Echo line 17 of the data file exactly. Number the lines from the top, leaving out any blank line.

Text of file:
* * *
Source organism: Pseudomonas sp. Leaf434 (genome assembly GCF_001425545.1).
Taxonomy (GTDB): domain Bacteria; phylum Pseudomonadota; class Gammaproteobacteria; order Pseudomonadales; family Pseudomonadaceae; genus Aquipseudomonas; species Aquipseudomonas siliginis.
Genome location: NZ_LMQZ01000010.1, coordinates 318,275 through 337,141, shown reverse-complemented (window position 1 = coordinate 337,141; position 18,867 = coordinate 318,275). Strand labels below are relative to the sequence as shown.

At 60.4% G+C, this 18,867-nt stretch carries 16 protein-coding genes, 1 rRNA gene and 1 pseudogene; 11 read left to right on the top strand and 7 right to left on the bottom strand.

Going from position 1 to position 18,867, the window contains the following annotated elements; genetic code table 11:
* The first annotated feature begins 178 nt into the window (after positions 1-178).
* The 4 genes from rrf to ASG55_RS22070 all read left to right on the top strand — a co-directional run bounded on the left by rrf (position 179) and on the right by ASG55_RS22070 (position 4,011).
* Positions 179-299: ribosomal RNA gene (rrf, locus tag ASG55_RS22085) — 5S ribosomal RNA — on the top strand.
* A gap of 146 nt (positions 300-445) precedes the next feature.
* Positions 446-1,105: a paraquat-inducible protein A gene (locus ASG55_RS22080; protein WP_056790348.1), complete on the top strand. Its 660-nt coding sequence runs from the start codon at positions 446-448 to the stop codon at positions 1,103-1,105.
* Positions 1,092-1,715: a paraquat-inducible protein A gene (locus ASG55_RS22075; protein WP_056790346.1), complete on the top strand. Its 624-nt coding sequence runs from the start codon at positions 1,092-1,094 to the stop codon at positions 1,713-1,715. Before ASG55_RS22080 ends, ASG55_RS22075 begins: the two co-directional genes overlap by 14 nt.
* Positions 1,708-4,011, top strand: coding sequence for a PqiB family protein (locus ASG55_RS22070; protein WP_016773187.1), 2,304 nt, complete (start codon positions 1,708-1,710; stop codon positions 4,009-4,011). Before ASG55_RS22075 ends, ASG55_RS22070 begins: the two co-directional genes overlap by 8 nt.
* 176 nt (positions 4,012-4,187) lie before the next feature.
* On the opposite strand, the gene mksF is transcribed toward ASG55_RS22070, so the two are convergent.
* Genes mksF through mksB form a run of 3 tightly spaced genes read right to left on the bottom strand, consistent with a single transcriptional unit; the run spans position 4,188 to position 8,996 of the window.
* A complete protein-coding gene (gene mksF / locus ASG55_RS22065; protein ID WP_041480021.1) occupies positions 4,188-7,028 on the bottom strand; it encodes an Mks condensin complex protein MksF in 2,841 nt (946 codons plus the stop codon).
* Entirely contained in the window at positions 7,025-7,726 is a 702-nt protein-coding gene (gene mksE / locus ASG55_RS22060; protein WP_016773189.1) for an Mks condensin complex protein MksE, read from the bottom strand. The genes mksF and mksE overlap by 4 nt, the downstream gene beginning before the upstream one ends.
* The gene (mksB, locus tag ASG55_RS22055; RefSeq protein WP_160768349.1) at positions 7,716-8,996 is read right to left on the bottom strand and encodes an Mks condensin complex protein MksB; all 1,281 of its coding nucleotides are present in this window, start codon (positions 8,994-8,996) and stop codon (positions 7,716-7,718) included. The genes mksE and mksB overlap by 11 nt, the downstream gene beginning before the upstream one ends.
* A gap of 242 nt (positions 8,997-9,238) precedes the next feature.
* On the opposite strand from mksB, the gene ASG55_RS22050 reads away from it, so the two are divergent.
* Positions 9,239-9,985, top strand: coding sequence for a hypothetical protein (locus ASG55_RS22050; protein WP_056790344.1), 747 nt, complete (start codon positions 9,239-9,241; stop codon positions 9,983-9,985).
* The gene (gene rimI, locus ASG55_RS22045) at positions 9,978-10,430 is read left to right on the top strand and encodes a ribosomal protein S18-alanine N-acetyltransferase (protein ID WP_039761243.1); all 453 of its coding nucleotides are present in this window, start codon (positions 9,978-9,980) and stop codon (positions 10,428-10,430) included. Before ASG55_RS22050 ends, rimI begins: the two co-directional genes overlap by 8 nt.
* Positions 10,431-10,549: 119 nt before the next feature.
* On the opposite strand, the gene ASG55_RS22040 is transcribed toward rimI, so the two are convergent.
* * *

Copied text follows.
* Entirely contained in the window at positions 7,025-7,726 is a 702-nt protein-coding gene (gene mksE / locus ASG55_RS22060; protein WP_016773189.1) for an Mks condensin complex protein MksE, read from the bottom strand. The genes mksF and mksE overlap by 4 nt, the downstream gene beginning before the upstream one ends.